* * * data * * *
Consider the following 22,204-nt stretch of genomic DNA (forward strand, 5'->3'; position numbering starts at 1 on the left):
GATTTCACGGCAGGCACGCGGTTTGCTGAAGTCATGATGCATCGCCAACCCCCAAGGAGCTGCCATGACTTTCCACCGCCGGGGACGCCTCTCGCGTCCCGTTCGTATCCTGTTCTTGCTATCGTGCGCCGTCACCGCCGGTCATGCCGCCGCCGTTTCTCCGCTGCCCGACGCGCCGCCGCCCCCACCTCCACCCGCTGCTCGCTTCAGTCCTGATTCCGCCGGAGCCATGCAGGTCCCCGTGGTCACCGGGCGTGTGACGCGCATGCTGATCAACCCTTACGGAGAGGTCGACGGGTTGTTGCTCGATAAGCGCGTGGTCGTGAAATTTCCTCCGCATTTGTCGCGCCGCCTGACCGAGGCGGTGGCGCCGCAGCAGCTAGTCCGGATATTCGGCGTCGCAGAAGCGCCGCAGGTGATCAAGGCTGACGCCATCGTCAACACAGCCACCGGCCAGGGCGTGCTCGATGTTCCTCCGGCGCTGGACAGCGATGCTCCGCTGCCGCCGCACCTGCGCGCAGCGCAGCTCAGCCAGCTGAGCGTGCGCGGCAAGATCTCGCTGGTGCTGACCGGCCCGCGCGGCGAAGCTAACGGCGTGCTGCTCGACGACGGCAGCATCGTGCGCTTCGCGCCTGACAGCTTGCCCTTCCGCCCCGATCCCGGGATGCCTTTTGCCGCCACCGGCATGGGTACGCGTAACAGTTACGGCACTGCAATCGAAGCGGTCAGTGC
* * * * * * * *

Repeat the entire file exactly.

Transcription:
Consider the following 22,204-nt stretch of genomic DNA (forward strand, 5'->3'; position numbering starts at 1 on the left):
GATTTCACGGCAGGCACGCGGTTTGCTGAAGTCATGATGCATCGCCAACCCCCAAGGAGCTGCCATGACTTTCCACCGCCGGGGACGCCTCTCGCGTCCCGTTCGTATCCTGTTCTTGCTATCGTGCGCCGTCACCGCCGGTCATGCCGCCGCCGTTTCTCCGCTGCCCGACGCGCCGCCGCCCCCACCTCCACCCGCTGCTCGCTTCAGTCCTGATTCCGCCGGAGCCATGCAGGTCCCCGTGGTCACCGGGCGTGTGACGCGCATGCTGATCAACCCTTACGGAGAGGTCGACGGGTTGTTGCTCGATAAGCGCGTGGTCGTGAAATTTCCTCCGCATTTGTCGCGCCGCCTGACCGAGGCGGTGGCGCCGCAGCAGCTAGTCCGGATATTCGGCGTCGCAGAAGCGCCGCAGGTGATCAAGGCTGACGCCATCGTCAACACAGCCACCGGCCAGGGCGTGCTCGATGTTCCTCCGGCGCTGGACAGCGATGCTCCGCTGCCGCCGCACCTGCGCGCAGCGCAGCTCAGCCAGCTGAGCGTGCGCGGCAAGATCTCGCTGGTGCTGACCGGCCCGCGCGGCGAAGCTAACGGCGTGCTGCTCGACGACGGCAGCATCGTGCGCTTCGCGCCTGACAGCTTGCCCTTCCGCCCCGATCCCGGGATGCCTTTTGCCGCCACCGGCATGGGTACGCGTAACAGTTACGGCACTGCAATCGAAGCGGTCAGTGC